For example, one or both of your protagonists might already be in a romantic relationship with someone else. Or they could have opposing interests in the outcome of a certain situation. Maybe your hero is an architect designing a new building for the park near your heroine’s house. Maybe your heroine played with her deceased father at that park as a kid. She’s doing everything she can to protect the park while your hero is planning its destruction. Perhaps you have two characters who went to grade school together and now have a complicated history full of conflict.
Case Study: In Something’s Gotta Give, Harry is dating Erica’s daughter, Marin. When Harry has a heart attack, Erica allows Harry to stay at her house to recover (as a favor to her daughter) even though she initially can’t stand him. Her dislike of Harry and the fact that he’s physically in her house distracts her from accomplishing her story goal of finishing her play.
Extra personal conflict comes from something which your protagonist does not and cannot have a “personal” or “human” relationship with. It happens when an institution, life circumstances, or a natural phenomenon (like a hurricane or a harsh winter) block the achievement of your protagonist’s story goal.
For example, maybe your protagonist is up against a “ticking clock,” and needs to be in a specific location by a certain time, but there’s a blizzard preventing him from making progress. Or maybe there’s a cultural taboo or law related to romantic relationships in your protagonist’s world keeping your two characters apart. If the taboo is strong enough, your characters might be ashamed of their feelings which can provide your story with internal conflict and give your characters an opportunity for growth.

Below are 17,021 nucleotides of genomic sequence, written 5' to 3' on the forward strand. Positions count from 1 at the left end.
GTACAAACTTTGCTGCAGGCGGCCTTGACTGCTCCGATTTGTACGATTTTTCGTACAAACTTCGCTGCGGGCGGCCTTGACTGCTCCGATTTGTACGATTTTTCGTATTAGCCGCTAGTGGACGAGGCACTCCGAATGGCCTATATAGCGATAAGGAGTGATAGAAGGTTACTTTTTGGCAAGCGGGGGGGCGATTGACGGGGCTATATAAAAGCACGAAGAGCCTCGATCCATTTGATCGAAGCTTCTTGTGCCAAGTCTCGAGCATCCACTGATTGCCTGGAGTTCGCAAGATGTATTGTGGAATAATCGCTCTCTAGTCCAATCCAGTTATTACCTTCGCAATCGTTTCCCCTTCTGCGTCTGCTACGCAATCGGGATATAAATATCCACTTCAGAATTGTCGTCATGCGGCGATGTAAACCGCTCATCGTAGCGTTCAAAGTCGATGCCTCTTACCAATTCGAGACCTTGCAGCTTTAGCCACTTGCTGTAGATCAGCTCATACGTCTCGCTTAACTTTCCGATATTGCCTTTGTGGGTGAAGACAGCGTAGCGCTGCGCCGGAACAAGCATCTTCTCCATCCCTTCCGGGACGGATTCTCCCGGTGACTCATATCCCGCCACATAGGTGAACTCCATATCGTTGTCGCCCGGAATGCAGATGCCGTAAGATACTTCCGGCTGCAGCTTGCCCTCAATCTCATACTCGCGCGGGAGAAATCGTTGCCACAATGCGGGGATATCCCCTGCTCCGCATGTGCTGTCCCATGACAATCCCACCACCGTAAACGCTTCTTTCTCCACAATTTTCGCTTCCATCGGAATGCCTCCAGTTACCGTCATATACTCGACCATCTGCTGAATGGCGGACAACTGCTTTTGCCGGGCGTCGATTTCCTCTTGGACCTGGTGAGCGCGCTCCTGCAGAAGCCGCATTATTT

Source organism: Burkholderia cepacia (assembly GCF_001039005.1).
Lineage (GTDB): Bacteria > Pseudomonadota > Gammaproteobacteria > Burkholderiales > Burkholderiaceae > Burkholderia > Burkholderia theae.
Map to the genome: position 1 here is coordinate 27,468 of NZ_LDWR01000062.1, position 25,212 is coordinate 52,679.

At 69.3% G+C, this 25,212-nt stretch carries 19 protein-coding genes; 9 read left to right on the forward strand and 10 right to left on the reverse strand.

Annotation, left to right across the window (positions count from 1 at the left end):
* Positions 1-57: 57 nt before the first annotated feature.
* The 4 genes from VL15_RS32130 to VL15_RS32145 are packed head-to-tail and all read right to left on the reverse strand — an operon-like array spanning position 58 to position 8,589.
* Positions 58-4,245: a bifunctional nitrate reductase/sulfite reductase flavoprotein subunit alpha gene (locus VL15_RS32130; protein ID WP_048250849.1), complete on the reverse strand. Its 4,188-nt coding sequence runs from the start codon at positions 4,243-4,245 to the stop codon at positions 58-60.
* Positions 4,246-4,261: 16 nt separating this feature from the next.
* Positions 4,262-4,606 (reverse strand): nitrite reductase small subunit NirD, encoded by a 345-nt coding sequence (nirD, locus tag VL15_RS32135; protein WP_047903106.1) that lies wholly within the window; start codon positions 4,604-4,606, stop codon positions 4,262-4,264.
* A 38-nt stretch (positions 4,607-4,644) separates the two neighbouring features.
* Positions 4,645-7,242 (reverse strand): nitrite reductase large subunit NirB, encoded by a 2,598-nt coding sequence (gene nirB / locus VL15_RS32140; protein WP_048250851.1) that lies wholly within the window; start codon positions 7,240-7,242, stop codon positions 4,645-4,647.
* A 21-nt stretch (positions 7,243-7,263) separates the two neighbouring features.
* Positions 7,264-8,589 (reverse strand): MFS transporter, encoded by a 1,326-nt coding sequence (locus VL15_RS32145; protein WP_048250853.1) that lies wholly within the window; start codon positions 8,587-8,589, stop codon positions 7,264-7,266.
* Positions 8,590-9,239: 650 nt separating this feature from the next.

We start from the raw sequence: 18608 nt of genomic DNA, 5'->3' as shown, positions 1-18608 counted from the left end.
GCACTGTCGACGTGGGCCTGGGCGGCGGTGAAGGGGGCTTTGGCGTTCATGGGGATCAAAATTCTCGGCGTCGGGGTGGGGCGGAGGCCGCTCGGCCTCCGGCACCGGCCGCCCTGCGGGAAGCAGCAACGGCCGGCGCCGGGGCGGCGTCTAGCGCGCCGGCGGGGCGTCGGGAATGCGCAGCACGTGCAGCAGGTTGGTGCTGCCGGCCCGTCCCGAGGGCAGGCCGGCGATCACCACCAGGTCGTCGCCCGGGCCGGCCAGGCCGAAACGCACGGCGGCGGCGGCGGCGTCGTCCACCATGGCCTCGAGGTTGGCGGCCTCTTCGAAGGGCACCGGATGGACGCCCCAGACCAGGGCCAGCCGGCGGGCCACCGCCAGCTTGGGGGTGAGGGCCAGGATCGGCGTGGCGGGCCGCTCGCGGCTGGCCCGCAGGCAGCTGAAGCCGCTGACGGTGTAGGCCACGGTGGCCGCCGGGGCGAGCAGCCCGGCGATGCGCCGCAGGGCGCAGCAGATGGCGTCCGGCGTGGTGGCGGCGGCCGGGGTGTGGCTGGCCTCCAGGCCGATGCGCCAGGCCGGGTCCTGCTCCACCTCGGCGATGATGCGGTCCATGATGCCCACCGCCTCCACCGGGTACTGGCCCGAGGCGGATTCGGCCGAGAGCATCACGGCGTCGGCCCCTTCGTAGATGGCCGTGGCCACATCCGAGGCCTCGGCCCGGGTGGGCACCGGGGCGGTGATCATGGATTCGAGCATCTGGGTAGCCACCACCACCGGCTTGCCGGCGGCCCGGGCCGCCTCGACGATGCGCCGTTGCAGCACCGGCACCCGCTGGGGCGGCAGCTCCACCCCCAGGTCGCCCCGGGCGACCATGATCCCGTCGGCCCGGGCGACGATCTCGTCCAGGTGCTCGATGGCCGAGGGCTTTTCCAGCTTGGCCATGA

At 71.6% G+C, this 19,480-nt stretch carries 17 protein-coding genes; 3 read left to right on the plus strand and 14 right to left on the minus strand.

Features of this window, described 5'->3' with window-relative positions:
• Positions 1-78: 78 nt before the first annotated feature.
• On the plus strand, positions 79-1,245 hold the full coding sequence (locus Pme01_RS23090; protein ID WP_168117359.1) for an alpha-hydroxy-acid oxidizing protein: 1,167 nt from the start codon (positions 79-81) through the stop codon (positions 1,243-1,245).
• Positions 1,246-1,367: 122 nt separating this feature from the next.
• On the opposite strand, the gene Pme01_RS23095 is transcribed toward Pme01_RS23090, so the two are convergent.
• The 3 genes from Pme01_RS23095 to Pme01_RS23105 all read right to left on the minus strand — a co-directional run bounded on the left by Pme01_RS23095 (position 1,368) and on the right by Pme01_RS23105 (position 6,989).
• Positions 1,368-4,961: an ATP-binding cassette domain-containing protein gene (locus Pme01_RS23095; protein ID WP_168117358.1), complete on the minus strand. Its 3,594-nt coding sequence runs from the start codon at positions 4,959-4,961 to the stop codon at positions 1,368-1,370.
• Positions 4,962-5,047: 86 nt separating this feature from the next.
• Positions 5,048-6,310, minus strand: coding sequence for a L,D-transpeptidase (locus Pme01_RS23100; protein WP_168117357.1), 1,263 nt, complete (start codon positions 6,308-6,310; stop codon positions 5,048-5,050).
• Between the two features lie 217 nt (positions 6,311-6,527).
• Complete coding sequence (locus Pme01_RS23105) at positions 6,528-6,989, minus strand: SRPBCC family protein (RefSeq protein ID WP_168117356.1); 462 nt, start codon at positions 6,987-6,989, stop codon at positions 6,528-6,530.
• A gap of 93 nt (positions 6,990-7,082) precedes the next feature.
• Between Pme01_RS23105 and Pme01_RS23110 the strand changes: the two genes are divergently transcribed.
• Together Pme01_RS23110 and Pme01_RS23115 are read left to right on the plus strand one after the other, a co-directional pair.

Case Study: In Twilight, the fact that Edward is a vampire is out of Bella’s control. She wants a relationship with Edward, but society’s ignorance of and lack of acceptance of vampires stand in her way of having a relationship with Edward out in the open.
And as you can see, using the three different types of conflict and circumstances in your story will provide you incredibly fertile ground for dynamic chemistry and tension to spark between characters.
Romantic tension is the suspense created by the way two potential romantic partners orbit each other before their union is certain. It grows from the question—When will these two characters get together?
Building in this suspense is one of the most important parts of developing an intriguing romantic story arc. To keep your readers turning the pages, you need to make them care about what’s happening in the story and create suspense by doling out information—the payoff (the answer to the story question—will these two get together or not?)—in increments, withholding the most important pieces until the end.
In other words, you should deliver scenes in which the chemistry and tension increase in frequency and intensity as the novel progresses. Each scene should bring your two main characters either one step closer to or farther away from “happily ever after.” At the end of each scene, the reader is left in a position of suspense that compels her to read the next scene in the hope of getting the answer she’s wanted since page one.
Think about some of your favorite romance novels. You know the ones I’m talking about—the ones where you just can’t wait for two characters (whether they’re romantic or not) to get together on stage because the results are going to be amazing. What makes those stories great? Can you see how the author kept you in suspense while dolling out “little wins” along the way? Did you notice what caused the chemistry between the two main characters? Were you able to identify the various levels of conflict occurring around the characters? And the various levels of conflict that occurs because of the romantic relationship?
👉 Let's discuss in the comments: How do you create chemistry between characters in your stories? Did the tips in this article help you write better character chemistry, conflict, or tension in your story?